Russia launches ‘massive’ missile and drone attack on Ukraine’s energy facilities

Worries about a renewed Russian offensive are intensifying as Ukrainian forces struggle to regain their footing.

Russian forces have unleashed an overnight barrage of more than 50 cruise missiles and explosive drones at Ukraine’s power grid, targeting a wide area in an attack that President Volodymyr Zelenskyy described as “massive”.

The bombardment blasted targets in seven Ukrainian regions, including the Kyiv area and parts of the south and west, damaging homes and the country’s rail network, authorities said. Officials said three people were injured, including an 8-year-old girl.

National electrical grid operator Ukrenergo said facilities were hit in the Vinnytsia, Zaporizhzhia, Kirovohrad, Poltava and Ivano-Frankivsk regions.

Two energy facilities were hit in the Lviv region, which is in the country’s far west and distant from the fighting’s front lines, according to regional Governor Maksym Kozytskyi.

DTEK, Ukraine’s biggest private energy supplier, said the attack “seriously damaged” equipment at three of its thermal power plants.

The attack was the fifth in the last six weeks targeting the company’s facilities, DTEK said. Overall, since the beginning of Russia’s full-scale invasion in February 2022, the company’s assets have come under attack nearly 180 times, injuring 51 workers and killing three, it said.

Russia launched 55 missiles and 21 Shahed drones overnight, the Ukrainian air force said. Air force commander Mykola Oleshchuk said that air defences had downed 39 of the missiles and 20 of the drones.

Russian forces also damaged the railway station building and train tracks in Kherson, national railway operator Ukrzaliznytsia said.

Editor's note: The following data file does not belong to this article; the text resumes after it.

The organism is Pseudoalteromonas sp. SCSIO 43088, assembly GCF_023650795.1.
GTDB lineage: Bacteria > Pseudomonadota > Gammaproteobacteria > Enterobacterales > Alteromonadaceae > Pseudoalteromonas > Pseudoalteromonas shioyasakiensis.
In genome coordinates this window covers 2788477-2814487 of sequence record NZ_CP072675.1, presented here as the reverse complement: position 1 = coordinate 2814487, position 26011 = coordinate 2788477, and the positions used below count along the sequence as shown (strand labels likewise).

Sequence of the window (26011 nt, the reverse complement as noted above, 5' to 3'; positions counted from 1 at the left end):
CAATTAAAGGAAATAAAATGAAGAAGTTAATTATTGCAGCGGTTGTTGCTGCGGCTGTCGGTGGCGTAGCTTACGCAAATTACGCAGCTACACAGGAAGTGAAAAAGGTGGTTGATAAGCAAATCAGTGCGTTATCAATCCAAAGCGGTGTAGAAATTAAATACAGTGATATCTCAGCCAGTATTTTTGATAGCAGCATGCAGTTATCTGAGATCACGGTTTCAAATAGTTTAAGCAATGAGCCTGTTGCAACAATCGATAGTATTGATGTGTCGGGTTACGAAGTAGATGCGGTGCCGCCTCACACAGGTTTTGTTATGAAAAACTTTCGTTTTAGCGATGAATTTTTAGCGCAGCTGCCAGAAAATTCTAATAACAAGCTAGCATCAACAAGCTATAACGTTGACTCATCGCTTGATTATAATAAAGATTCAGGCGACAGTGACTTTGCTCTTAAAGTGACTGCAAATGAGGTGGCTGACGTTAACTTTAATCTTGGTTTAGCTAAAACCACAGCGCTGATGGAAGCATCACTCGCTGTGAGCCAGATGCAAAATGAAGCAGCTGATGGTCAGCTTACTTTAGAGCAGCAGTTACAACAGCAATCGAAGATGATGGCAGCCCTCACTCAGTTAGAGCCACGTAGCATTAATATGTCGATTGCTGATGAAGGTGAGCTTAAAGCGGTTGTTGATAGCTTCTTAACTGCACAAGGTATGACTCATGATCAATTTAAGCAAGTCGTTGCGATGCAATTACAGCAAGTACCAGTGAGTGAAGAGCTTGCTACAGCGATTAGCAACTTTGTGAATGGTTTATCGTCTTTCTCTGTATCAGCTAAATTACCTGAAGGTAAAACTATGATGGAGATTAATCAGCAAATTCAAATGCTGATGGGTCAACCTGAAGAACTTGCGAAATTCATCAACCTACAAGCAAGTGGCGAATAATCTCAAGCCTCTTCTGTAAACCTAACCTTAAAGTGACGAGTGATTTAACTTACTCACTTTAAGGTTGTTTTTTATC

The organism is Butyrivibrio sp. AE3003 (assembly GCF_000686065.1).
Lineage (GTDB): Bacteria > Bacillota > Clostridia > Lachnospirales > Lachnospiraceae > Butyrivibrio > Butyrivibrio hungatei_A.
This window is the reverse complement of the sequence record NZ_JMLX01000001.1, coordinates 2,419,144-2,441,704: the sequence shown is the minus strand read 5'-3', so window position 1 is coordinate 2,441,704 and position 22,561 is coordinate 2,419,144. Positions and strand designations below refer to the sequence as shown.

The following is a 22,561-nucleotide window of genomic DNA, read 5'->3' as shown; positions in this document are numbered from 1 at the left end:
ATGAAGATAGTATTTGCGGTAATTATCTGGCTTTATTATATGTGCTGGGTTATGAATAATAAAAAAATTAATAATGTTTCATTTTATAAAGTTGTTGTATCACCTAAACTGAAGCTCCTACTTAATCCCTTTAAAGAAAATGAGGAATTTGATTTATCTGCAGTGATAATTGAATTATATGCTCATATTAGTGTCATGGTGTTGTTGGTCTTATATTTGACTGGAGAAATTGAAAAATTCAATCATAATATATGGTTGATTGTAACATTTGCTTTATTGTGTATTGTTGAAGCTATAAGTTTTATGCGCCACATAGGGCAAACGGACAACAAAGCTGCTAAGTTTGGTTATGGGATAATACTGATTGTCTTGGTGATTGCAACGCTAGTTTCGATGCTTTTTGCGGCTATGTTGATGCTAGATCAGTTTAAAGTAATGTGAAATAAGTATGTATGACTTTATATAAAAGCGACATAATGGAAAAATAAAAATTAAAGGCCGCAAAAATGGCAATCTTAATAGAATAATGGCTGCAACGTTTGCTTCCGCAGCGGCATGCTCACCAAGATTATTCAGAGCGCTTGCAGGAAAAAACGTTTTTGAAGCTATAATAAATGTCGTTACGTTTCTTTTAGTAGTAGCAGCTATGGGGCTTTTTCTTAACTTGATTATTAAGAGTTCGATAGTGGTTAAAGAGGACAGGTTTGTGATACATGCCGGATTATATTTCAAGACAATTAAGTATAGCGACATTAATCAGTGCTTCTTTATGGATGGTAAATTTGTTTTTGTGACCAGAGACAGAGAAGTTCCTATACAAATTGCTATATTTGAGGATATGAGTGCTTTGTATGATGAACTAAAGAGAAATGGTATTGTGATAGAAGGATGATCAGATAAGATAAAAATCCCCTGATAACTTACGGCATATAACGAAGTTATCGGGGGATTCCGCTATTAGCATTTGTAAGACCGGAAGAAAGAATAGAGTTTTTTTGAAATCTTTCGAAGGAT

Smashing the grid

Russia has repeatedly pounded Ukraine’s energy infrastructure since its full-scale invasion in 2022. The Kremlin’s aim is to cut off the energy supply to Ukrainian industry, especially military plants, and crush public morale.

Mass barrages like those seen overnight also drain Ukrainian air defences of ammunition as Kyiv’s depleted forces await delivery of the latest batch of promised Western military support.

Russian President Vladimir Putin has framed the attacks as retaliation for Ukrainian long-range strikes on Russian oil refineries. On Wednesday, one such Ukrainian attack in the partially occupied Luhansk region hit an oil terminal, injuring five workers and starting a fire, Russian-appointed authorities said.

Ukrainian servicemen turn over a damaged car at the scene of a Russian missile attack in Zaporizhzhia.
Ukrainian servicemen turn over a damaged car at the scene of a Russian missile attack in Zaporizhzhia.Andriy Andriyenko/Copyright 2024 The AP. All rights reserved

Russian bombardments, though frequent, have become less regular in recent weeks, and Ukrainian officials suspect Moscow is stockpiling resources ahead of a major battlefield offensive that could come within weeks.

The 1000-kilometre front line has changed little since the early months of the war, but Russia has recently made small but steady gains in some areas as Ukraine battles with a lack of manpower and a shortage of weapons.

In a social media post, Zelenskyy noted that Wednesday’s attacks occurred on the day that Ukraine observes the end of European fighting in World War II and equated Ukraine’s current struggle with that conflict.

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Anton Nieuwenhuizen

Written by:Anton Nieuwenhuizen All posts by the author

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